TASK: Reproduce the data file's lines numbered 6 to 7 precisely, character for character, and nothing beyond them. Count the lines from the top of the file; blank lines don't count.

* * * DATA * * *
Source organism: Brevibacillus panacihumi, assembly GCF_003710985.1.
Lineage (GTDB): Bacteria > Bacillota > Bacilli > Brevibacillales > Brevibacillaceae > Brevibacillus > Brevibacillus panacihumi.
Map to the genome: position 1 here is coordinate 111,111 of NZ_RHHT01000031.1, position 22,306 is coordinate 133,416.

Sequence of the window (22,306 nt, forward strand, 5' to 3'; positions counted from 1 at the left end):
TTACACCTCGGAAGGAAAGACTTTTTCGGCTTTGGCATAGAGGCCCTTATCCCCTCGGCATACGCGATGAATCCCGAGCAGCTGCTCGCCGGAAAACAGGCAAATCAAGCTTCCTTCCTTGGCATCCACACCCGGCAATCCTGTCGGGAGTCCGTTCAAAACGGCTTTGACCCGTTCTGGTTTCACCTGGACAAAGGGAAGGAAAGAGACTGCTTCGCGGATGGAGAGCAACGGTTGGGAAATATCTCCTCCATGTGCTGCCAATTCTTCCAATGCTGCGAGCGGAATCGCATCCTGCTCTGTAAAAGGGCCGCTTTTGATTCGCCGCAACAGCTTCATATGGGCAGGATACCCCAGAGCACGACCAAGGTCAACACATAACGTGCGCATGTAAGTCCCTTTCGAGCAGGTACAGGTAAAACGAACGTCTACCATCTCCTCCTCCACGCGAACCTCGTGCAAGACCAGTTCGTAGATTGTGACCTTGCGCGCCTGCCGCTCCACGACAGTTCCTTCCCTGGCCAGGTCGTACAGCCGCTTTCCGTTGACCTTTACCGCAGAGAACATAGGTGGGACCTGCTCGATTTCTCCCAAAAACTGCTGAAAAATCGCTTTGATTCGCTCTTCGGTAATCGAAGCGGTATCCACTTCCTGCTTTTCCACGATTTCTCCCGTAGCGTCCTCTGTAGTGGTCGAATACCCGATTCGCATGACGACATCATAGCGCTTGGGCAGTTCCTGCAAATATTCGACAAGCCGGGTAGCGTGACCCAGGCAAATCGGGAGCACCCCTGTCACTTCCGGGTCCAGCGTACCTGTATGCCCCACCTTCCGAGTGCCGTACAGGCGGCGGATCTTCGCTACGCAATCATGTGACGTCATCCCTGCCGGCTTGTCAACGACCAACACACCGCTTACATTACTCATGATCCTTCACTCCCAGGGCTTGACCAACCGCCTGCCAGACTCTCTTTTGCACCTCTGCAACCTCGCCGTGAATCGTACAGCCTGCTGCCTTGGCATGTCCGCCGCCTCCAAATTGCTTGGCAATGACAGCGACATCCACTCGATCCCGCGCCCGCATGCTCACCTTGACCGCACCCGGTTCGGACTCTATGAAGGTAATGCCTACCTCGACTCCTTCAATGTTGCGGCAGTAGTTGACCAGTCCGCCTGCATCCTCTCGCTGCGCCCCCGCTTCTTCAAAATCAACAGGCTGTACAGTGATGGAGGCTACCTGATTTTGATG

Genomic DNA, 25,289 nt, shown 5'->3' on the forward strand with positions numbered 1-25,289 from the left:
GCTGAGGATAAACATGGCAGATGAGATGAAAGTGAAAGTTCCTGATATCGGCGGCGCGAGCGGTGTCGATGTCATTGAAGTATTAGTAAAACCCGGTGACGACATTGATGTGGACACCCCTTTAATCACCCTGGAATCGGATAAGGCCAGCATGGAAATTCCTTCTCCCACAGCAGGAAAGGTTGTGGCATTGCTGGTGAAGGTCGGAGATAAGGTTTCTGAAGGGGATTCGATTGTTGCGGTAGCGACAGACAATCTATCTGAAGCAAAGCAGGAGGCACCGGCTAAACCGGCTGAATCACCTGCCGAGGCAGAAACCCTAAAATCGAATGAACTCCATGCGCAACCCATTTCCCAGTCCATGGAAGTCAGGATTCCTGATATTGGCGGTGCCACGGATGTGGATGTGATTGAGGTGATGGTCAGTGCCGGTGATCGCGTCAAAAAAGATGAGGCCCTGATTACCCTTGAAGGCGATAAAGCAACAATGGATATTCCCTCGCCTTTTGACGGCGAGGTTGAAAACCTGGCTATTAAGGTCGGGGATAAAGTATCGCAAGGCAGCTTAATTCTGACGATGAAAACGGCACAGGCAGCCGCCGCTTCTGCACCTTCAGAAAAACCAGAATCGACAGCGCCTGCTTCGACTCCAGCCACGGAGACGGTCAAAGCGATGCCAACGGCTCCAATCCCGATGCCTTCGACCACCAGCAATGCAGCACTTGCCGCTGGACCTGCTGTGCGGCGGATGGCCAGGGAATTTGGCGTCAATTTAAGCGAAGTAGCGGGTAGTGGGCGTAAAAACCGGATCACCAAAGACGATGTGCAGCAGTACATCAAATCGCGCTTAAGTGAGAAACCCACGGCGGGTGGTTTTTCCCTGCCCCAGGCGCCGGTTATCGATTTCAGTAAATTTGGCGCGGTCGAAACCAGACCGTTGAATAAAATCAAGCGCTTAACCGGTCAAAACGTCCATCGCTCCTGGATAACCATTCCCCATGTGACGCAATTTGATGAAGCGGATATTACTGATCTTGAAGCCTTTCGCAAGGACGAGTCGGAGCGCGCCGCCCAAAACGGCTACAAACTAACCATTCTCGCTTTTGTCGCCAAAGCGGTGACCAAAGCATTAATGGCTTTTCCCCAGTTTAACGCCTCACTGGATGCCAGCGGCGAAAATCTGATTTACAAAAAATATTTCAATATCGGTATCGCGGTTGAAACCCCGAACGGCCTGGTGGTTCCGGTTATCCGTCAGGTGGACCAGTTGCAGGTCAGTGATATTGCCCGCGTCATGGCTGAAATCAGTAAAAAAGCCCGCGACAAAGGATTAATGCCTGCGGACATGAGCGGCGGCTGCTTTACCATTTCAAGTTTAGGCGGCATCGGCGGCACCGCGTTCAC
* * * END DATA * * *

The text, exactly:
Genomic DNA, 25,289 nt, shown 5'->3' on the forward strand with positions numbered 1-25,289 from the left:
GCTGAGGATAAACATGGCAGATGAGATGAAAGTGAAAGTTCCTGATATCGGCGGCGCGAGCGGTGTCGATGTCATTGAAGTATTAGTAAAACCCGGTGACGACATTGATGTGGACACCCCTTTAATCACCCTGGAATCGGATAAGGCCAGCATGGAAATTCCTTCTCCCACAGCAGGAAAGGTTGTGGCATTGCTGGTGAAGGTCGGAGATAAGGTTTCTGAAGGGGATTCGATTGTTGCGGTAGCGACAGACAATCTATCTGAAGCAAAGCAGGAGGCACCGGCTAAACCGGCTGAATCACCTGCCGAGGCAGAAACCCTAAAATCGAATGAACTCCATGCGCAACCCATTTCCCAGTCCATGGAAGTCAGGATTCCTGATATTGGCGGTGCCACGGATGTGGATGTGATTGAGGTGATGGTCAGTGCCGGTGATCGCGTCAAAAAAGATGAGGCCCTGATTACCCTTGAAGGCGATAAAGCAACAATGGATATTCCCTCGCCTTTTGACGGCGAGGTTGAAAACCTGGCTATTAAGGTCGGGGATAAAGTATCGCAAGGCAGCTTAATTCTGACGATGAAAACGGCACAGGCAGCCGCCGCTTCTGCACCTTCAGAAAAACCAGAATCGACAGCGCCTGCTTCGACTCCAGCCACGGAGACGGTCAAAGCGATGCCAACGGCTCCAATCCCGATGCCTTCGACCACCAGCAATGCAGCACTTGCCGCTGGACCTGCTGTGCGGCGGATGGCCAGGGAATTTGGCGTCAATTTAAGCGAAGTAGCGGGTAGTGGGCGTAAAAACCGGATCACCAAAGACGATGTGCAGCAGTACATCAAATCGCGCTTAAGTGAGAAACCCACGGCGGGTGGTTTTTCCCTGCCCCAGGCGCCGGTTATCGATTTCAGTAAATTTGGCGCGGTCGAAACCAGACCGTTGAATAAAATCAAGCGCTTAACCGGTCAAAACGTCCATCGCTCCTGGATAACCATTCCCCATGTGACGCAATTTGATGAAGCGGATATTACTGATCTTGAAGCCTTTCGCAAGGACGAGTCGGAGCGCGCCGCCCAAAACGGCTACAAACTAACCATTCTCGCTTTTGTCGCCAAAGCGGTGACCAAAGCATTAATGGCTTTTCCCCAGTTTAACGCCTCACTGGATGCCAGCGGCGAAAATCTGATTTACAAAAAATATTTCAATATCGGTATCGCGGTTGAAACCCCGAACGGCCTGGTGGTTCCGGTTATCCGTCAGGTGGACCAGTTGCAGGTCAGTGATATTGCCCGCGTCATGGCTGAAATCAGTAAAAAAGCCCGCGACAAAGGATTAATGCCTGCGGACATGAGCGGCGGCTGCTTTACCATTTCAAGTTTAGGCGGCATCGGCGGCACCGCGTTCAC